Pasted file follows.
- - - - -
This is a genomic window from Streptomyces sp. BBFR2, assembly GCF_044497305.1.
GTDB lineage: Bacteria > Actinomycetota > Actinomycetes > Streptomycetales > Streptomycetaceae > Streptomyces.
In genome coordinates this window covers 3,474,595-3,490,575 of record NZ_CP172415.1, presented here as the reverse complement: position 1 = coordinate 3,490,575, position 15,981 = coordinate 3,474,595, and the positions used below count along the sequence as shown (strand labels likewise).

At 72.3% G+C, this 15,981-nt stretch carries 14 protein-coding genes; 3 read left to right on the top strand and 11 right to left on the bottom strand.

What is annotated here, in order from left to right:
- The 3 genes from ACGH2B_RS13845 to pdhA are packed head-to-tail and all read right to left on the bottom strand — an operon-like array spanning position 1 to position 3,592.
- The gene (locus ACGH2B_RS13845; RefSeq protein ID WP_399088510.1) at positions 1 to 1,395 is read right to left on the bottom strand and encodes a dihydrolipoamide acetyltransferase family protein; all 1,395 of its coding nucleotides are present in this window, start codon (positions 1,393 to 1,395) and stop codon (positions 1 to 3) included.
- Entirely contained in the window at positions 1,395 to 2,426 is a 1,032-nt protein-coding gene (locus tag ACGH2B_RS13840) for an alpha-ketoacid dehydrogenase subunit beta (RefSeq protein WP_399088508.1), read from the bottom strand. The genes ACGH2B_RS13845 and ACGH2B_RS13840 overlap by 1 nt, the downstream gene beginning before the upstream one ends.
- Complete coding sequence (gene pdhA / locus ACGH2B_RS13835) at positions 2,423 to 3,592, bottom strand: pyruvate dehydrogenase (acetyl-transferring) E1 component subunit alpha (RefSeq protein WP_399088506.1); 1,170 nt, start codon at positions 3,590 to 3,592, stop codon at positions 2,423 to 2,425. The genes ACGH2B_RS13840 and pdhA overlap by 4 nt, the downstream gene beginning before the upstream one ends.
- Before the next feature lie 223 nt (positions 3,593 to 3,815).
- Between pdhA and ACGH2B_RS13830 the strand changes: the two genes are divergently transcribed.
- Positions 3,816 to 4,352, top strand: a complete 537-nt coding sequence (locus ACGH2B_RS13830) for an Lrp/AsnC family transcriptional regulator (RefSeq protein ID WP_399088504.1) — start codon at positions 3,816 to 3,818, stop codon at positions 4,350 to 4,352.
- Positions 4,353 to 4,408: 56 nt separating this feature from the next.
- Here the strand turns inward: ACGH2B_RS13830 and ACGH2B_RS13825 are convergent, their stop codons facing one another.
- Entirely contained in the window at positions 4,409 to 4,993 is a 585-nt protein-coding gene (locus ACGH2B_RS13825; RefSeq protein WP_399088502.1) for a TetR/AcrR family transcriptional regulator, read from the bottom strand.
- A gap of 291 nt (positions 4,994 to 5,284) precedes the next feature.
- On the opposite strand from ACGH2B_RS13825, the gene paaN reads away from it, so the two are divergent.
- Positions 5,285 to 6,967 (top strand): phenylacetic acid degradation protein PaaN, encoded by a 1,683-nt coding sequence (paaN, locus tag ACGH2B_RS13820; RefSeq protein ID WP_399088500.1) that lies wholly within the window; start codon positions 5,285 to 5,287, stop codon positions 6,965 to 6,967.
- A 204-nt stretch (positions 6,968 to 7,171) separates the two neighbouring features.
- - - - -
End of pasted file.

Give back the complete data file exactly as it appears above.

This is a genomic window from Streptomyces sp. BBFR2, assembly GCF_044497305.1.
GTDB lineage: Bacteria > Actinomycetota > Actinomycetes > Streptomycetales > Streptomycetaceae > Streptomyces.
In genome coordinates this window covers 3,474,595-3,490,575 of record NZ_CP172415.1, presented here as the reverse complement: position 1 = coordinate 3,490,575, position 15,981 = coordinate 3,474,595, and the positions used below count along the sequence as shown (strand labels likewise).

At 72.3% G+C, this 15,981-nt stretch carries 14 protein-coding genes; 3 read left to right on the top strand and 11 right to left on the bottom strand.

What is annotated here, in order from left to right:
- The 3 genes from ACGH2B_RS13845 to pdhA are packed head-to-tail and all read right to left on the bottom strand — an operon-like array spanning position 1 to position 3,592.
- The gene (locus ACGH2B_RS13845; RefSeq protein ID WP_399088510.1) at positions 1 to 1,395 is read right to left on the bottom strand and encodes a dihydrolipoamide acetyltransferase family protein; all 1,395 of its coding nucleotides are present in this window, start codon (positions 1,393 to 1,395) and stop codon (positions 1 to 3) included.
- Entirely contained in the window at positions 1,395 to 2,426 is a 1,032-nt protein-coding gene (locus tag ACGH2B_RS13840) for an alpha-ketoacid dehydrogenase subunit beta (RefSeq protein WP_399088508.1), read from the bottom strand. The genes ACGH2B_RS13845 and ACGH2B_RS13840 overlap by 1 nt, the downstream gene beginning before the upstream one ends.
- Complete coding sequence (gene pdhA / locus ACGH2B_RS13835) at positions 2,423 to 3,592, bottom strand: pyruvate dehydrogenase (acetyl-transferring) E1 component subunit alpha (RefSeq protein WP_399088506.1); 1,170 nt, start codon at positions 3,590 to 3,592, stop codon at positions 2,423 to 2,425. The genes ACGH2B_RS13840 and pdhA overlap by 4 nt, the downstream gene beginning before the upstream one ends.
- Before the next feature lie 223 nt (positions 3,593 to 3,815).
- Between pdhA and ACGH2B_RS13830 the strand changes: the two genes are divergently transcribed.
- Positions 3,816 to 4,352, top strand: a complete 537-nt coding sequence (locus ACGH2B_RS13830) for an Lrp/AsnC family transcriptional regulator (RefSeq protein ID WP_399088504.1) — start codon at positions 3,816 to 3,818, stop codon at positions 4,350 to 4,352.
- Positions 4,353 to 4,408: 56 nt separating this feature from the next.
- Here the strand turns inward: ACGH2B_RS13830 and ACGH2B_RS13825 are convergent, their stop codons facing one another.
- Entirely contained in the window at positions 4,409 to 4,993 is a 585-nt protein-coding gene (locus ACGH2B_RS13825; RefSeq protein WP_399088502.1) for a TetR/AcrR family transcriptional regulator, read from the bottom strand.
- A gap of 291 nt (positions 4,994 to 5,284) precedes the next feature.
- On the opposite strand from ACGH2B_RS13825, the gene paaN reads away from it, so the two are divergent.
- Positions 5,285 to 6,967 (top strand): phenylacetic acid degradation protein PaaN, encoded by a 1,683-nt coding sequence (paaN, locus tag ACGH2B_RS13820; RefSeq protein ID WP_399088500.1) that lies wholly within the window; start codon positions 5,285 to 5,287, stop codon positions 6,965 to 6,967.
- A 204-nt stretch (positions 6,968 to 7,171) separates the two neighbouring features.